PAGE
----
Can the categorisation really constitute the solution to the problem of iniquitous distribution of reservation benefits? Those who think it can, confuse people with castes. For instance, one essay sees social democracy in providing “opportunities for each caste, both big and small” (p 99). Leave apart caste categories, even if reservation is apportioned to each caste, the problem would not be solved. If it succeeded in equalising distribution of prospective benefits across castes by this way, it would create inequality within the castes. The basic argument for categorisation is fallacious. The caste-based reservation in the present form is bound to produce inequality, not only across but within castes. The basic fallacy is that while the beneficiary is an individual or a family, the attribution is to the caste to which he or she belongs. Those who argue for categorisation should also see that the degree of inequality may be far greater within the most beneficiary caste than between it and others or within the less beneficiary castes. This understanding should make one at least sceptical about the categorisation solution.
One should not lose sight of the fact that any such solution could operate only if the base for reservation stays intact. In this context, it is important to note that at least in the domain of employment, the reservation base has been fast eroding over the last decade. As per the Economic Survey 2009-10 (p A 52), the total employment in the organised public sector in 1991 was 190.58 lakh, which with the initial liberalisation euphoria went up and achieved its peak at 195.59 lakh in 1997. But thereafter it has been on consistent decline and has come down to 180.02 lakh in 2007, a decrease by a huge 15.57 lakh or about 8%, over a single decade. The negative growth rate of employment in organised public sector clearly implies end of reservation since 1997. Reservation, however, is still relevant in a few elite educational institutions for professional courses because of a huge gap between demand and supply. However, the increasing privatisation and commercialisation of education, particularly higher education, also would constrict the scope of these reservations.
If there is no reservation, the entire argument for categorisation falls flat. The storm raised however still serves the purpose of politicians as it does in any other reservation discourse.
A Sans Caste Solution
Assuming the reservations are extant, the solution to the problem of iniquitous distribution of its benefits could be conceived sans caste. I had proposed such a solution in this very journal (“Reservations within Reservation: A Solution”, 10 October 2009, pp 16-18), which involved dynamically dividing the entire dalit population into two categories of families: those that have availed of reservation and those that have not benefited from it so far. A family could be defined as husband, wife and their children. Any reservation, educational or employment, should be prioritised to the families that have not availed of it so far. The category that has already had access to reservations will now get it only after those who have not availed of it are given access to it, and obviously, only if some of it remains – all other things remaining the same. An amazingly simple solution to such a vexatious problem but without caste and hence any scope for political manipulation.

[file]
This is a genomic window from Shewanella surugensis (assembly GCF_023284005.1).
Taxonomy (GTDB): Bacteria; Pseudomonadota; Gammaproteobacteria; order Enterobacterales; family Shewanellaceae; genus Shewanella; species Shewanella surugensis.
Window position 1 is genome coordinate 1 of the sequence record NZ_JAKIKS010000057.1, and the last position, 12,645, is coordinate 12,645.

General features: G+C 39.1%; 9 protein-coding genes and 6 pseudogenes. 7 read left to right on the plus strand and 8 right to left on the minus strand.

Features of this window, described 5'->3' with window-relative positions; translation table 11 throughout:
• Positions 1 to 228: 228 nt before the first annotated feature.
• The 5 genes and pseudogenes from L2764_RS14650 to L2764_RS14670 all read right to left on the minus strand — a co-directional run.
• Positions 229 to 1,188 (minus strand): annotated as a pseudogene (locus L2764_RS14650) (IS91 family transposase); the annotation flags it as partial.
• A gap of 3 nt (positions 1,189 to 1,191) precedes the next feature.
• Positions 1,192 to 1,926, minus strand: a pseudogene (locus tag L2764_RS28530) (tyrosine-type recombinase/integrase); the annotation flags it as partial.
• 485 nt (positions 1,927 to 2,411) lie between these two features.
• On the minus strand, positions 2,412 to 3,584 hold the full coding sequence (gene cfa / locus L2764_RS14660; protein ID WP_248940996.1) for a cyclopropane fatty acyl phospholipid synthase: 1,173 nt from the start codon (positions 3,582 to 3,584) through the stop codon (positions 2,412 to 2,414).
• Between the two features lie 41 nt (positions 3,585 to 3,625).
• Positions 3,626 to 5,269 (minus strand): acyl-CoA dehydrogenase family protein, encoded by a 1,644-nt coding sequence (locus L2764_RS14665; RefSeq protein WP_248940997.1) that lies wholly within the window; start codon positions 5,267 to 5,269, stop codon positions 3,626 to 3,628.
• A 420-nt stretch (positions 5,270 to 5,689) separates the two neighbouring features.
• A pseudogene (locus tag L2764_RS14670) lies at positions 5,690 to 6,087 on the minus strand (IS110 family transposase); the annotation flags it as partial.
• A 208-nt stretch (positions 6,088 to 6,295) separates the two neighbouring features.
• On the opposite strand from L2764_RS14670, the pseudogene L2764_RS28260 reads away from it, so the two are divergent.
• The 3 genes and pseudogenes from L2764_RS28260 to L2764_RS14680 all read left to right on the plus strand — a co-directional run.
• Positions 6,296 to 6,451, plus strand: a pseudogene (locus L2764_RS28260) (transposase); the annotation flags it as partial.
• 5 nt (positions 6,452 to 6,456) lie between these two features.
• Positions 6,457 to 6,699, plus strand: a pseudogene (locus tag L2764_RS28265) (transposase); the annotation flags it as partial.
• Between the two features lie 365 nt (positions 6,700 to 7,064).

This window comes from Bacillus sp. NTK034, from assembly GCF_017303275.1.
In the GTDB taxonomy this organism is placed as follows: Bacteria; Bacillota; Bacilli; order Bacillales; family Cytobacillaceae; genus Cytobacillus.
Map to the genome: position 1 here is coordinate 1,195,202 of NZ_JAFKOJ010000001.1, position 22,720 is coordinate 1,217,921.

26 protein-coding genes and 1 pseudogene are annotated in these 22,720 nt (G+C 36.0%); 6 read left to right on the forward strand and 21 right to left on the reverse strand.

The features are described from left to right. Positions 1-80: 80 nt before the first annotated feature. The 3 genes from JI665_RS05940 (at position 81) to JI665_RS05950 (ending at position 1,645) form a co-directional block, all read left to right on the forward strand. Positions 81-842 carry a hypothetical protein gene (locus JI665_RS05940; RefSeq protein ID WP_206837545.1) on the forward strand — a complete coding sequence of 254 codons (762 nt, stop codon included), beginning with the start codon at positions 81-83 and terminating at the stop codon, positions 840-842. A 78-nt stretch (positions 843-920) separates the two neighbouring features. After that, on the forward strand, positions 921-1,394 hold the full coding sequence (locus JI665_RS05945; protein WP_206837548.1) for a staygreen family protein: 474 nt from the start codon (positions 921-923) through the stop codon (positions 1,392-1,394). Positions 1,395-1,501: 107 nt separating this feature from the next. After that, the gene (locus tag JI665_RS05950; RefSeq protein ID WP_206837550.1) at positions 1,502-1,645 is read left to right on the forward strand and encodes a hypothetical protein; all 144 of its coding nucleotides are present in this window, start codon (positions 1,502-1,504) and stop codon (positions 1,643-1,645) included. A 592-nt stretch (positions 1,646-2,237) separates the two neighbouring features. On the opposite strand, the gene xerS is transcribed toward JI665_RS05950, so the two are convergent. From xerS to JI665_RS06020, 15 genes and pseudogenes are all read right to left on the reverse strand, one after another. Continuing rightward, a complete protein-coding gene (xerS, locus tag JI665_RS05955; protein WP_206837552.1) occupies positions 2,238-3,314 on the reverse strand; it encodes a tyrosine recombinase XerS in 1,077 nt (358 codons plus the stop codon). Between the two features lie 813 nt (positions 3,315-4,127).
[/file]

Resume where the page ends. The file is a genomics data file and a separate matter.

The greatest merit of this solution, besides its simplicity, is that it discards caste after the various sub-castes are identified as SC. It provides a solution to the iniquitous distribution of benefits of reservations not only to various castes within the SC, but also within the same caste. This proposition would not have much difficulty in securing approval of all the castes since it transcends the caste idiom and proposes a just distribution of benefits to all. Moreover, it may not conflict with the Constitution as it did with the categorisation problem, for it does not tinker with the constitutional provision of reservation to the SCs but only brings in a modality to ensure that its benefits reach all the potential beneficiaries. Most importantly, it would pave way for consolidation of all the sub-castes of dalits into a class. The only possible objection to it shall no doubt be politically prompted. It might argue that even the family units which have not availed of reservations belonging to the advanced castes would have an edge over those belonging to the disadvantaged castes. Though untrue, even if it is taken as valid, it would be far outweighed by the true emancipatory benefits it promises to the entire dalit population.
This book is very well-timed, appropriately planned and is a superbly executed exposition of the perplexing problem of categorisation of SC population by castes. It exposes the readers to all shades of thoughts from the prominent scholars on this issue and hence becomes a very important resource for understanding the problem. As discussed before, its value would have gone up manifold, had it taken into account the decimation of reservation during the globalisation era and not been unquestioningly fixated on caste as the base for equality. Considering the serious consequences to social fabric and polity, it warranted an out-of-the-box approach, as suggested. Indeed, it is time we had rethought our ways in which we look at any issue connected with castes.
COURTESY: ECONOMICS AND POLITICAL WEEKLY , AUG 31/10